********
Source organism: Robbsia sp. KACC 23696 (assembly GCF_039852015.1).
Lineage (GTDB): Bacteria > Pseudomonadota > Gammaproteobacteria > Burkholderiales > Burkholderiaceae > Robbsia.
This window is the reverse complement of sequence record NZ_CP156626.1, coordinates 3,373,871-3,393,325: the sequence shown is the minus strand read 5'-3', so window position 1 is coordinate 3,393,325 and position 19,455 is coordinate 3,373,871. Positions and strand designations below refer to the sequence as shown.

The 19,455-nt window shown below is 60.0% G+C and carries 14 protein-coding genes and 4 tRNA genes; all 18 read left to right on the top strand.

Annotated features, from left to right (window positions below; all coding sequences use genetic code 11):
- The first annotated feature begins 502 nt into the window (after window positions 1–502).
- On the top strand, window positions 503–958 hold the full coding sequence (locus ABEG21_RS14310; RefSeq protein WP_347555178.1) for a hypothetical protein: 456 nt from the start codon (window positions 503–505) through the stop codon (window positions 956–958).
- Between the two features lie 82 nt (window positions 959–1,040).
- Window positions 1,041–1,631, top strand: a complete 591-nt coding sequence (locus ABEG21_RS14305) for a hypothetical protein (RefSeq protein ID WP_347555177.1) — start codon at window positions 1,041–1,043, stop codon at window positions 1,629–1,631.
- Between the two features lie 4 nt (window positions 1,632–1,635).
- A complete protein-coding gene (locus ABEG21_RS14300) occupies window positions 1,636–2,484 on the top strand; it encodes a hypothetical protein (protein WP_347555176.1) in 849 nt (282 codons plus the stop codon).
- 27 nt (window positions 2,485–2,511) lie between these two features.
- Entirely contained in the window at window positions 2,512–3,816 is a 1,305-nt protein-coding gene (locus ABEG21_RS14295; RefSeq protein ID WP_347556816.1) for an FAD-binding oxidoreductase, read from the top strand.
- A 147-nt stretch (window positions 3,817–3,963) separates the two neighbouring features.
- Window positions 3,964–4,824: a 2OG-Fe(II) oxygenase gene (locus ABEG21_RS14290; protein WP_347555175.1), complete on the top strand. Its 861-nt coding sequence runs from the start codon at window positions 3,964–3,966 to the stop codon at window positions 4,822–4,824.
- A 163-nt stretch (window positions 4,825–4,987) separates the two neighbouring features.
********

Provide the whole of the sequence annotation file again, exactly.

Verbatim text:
Source organism: Robbsia sp. KACC 23696 (assembly GCF_039852015.1).
Lineage (GTDB): Bacteria > Pseudomonadota > Gammaproteobacteria > Burkholderiales > Burkholderiaceae > Robbsia.
This window is the reverse complement of sequence record NZ_CP156626.1, coordinates 3,373,871-3,393,325: the sequence shown is the minus strand read 5'-3', so window position 1 is coordinate 3,393,325 and position 19,455 is coordinate 3,373,871. Positions and strand designations below refer to the sequence as shown.

The 19,455-nt window shown below is 60.0% G+C and carries 14 protein-coding genes and 4 tRNA genes; all 18 read left to right on the top strand.

Annotated features, from left to right (window positions below; all coding sequences use genetic code 11):
- The first annotated feature begins 502 nt into the window (after window positions 1–502).
- On the top strand, window positions 503–958 hold the full coding sequence (locus ABEG21_RS14310; RefSeq protein WP_347555178.1) for a hypothetical protein: 456 nt from the start codon (window positions 503–505) through the stop codon (window positions 956–958).
- Between the two features lie 82 nt (window positions 959–1,040).
- Window positions 1,041–1,631, top strand: a complete 591-nt coding sequence (locus ABEG21_RS14305) for a hypothetical protein (RefSeq protein ID WP_347555177.1) — start codon at window positions 1,041–1,043, stop codon at window positions 1,629–1,631.
- Between the two features lie 4 nt (window positions 1,632–1,635).
- A complete protein-coding gene (locus ABEG21_RS14300) occupies window positions 1,636–2,484 on the top strand; it encodes a hypothetical protein (protein WP_347555176.1) in 849 nt (282 codons plus the stop codon).
- 27 nt (window positions 2,485–2,511) lie between these two features.
- Entirely contained in the window at window positions 2,512–3,816 is a 1,305-nt protein-coding gene (locus ABEG21_RS14295; RefSeq protein ID WP_347556816.1) for an FAD-binding oxidoreductase, read from the top strand.
- A 147-nt stretch (window positions 3,817–3,963) separates the two neighbouring features.
- Window positions 3,964–4,824: a 2OG-Fe(II) oxygenase gene (locus ABEG21_RS14290; protein WP_347555175.1), complete on the top strand. Its 861-nt coding sequence runs from the start codon at window positions 3,964–3,966 to the stop codon at window positions 4,822–4,824.
- A 163-nt stretch (window positions 4,825–4,987) separates the two neighbouring features.